If the pandemic is causing liquid milk to be dumped, could we shift our processing operations very quickly to produce a lot more milk powder? 

First I want to assure everyone that we are trying to get the best value for the milk that our dairy farmers are producing every day. We are working with grocery stores nationally to make sure they are ordering what they can to meet consumers' needs. 

We are also communicating with all of our customers to see what capacity they have to turn milk into other dairy products. All of us within the indutry with processing plants that can make storable goods are trying to process as much milk as we can. When we can't, and we're operating at capacity, that's where you see milk being dumped at home.

In St. Albans, we produce nonfat dry milk powder, so we are maximizing that to the extent that we can because it lends itself to storage and also to exports. This is a global situation we are dealing with. Exports are down, but it has not stopped us from trying to put up as much product as we can. 

Jane Lindholm is the host, executive producer and creator of But Why: A Podcast For Curious Kids. In addition to her work on our international kids show, she produces special projects for Vermont Public. Until March 2021, she was host and editor of the award-winning Vermont Public program Vermont Edition.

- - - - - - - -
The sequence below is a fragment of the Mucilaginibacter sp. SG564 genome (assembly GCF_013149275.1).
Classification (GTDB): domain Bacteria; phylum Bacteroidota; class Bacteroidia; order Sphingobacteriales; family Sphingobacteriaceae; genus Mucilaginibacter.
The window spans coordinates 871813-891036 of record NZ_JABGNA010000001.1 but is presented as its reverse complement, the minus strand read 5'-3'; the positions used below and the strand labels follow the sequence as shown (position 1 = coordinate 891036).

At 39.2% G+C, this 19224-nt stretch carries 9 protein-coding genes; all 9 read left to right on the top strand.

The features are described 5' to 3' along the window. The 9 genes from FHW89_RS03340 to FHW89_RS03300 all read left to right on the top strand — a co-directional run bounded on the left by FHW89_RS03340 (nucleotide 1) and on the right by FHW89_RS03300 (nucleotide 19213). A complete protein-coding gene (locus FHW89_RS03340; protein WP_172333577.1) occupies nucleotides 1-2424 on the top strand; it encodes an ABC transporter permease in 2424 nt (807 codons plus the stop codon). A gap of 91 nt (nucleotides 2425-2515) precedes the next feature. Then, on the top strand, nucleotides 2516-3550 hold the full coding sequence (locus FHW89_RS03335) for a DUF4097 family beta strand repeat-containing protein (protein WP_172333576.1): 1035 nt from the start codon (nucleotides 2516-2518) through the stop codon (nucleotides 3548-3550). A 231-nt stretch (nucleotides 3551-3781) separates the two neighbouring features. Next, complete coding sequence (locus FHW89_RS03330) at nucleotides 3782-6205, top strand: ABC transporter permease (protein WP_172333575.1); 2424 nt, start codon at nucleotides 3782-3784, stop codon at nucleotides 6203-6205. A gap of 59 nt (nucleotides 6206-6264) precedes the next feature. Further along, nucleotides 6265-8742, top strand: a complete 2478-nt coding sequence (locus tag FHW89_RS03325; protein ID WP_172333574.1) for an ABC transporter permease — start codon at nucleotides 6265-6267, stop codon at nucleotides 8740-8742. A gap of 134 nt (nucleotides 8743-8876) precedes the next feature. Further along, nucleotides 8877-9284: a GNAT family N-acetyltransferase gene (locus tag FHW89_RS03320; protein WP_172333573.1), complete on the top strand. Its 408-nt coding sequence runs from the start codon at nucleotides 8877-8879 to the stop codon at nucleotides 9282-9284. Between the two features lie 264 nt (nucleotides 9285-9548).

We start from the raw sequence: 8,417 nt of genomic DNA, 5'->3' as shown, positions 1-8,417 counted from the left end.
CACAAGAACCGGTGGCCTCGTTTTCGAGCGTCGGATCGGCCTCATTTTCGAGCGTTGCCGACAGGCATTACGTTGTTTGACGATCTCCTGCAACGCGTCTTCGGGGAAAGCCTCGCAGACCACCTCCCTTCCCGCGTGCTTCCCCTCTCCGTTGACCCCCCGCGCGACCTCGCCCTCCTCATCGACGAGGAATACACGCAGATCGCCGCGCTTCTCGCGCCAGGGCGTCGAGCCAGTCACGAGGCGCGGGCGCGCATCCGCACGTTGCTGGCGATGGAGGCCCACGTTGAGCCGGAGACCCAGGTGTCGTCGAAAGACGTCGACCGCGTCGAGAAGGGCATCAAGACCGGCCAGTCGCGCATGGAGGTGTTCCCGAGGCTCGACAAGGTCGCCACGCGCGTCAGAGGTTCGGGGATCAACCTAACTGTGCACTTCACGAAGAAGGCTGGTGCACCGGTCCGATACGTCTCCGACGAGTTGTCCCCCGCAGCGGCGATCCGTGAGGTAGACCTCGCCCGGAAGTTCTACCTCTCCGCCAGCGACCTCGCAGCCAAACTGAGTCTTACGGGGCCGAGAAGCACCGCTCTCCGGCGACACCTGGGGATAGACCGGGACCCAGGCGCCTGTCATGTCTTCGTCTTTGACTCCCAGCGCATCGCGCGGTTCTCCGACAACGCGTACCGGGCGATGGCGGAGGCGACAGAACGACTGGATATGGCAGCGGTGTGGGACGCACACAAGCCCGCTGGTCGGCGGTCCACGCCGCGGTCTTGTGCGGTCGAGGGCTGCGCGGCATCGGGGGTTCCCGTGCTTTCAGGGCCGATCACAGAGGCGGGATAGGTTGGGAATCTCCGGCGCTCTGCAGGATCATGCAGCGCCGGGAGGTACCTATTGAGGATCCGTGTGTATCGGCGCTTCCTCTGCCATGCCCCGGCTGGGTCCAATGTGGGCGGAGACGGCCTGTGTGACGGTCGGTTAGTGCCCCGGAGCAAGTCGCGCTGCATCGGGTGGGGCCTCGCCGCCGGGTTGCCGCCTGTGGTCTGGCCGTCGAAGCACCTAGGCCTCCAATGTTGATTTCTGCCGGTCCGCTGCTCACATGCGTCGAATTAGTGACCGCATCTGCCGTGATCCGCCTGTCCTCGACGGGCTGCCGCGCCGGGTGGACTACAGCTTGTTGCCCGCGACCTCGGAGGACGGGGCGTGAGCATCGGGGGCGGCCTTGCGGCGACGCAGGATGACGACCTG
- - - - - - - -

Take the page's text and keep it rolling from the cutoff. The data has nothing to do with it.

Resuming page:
Matt Smith worked for Vermont Public from 2017 to 2023 as managing editor and senior producer of Vermont Edition.
Abagael is Vermont Public's climate and environment reporter, focusing on the energy transition and how the climate crisis is impacting Vermonters — and Vermont’s landscape.

Abagael joined Vermont Public in 2020. Previously, she was the assistant editor at Vermont Sports and Vermont Ski + Ride magazines. She covered dairy and agriculture for The Addison Independent and got her start covering land use, water and the Los Angeles Aqueduct for The Sheet: News, Views & Culture of the Eastern Sierra in Mammoth Lakes, Ca.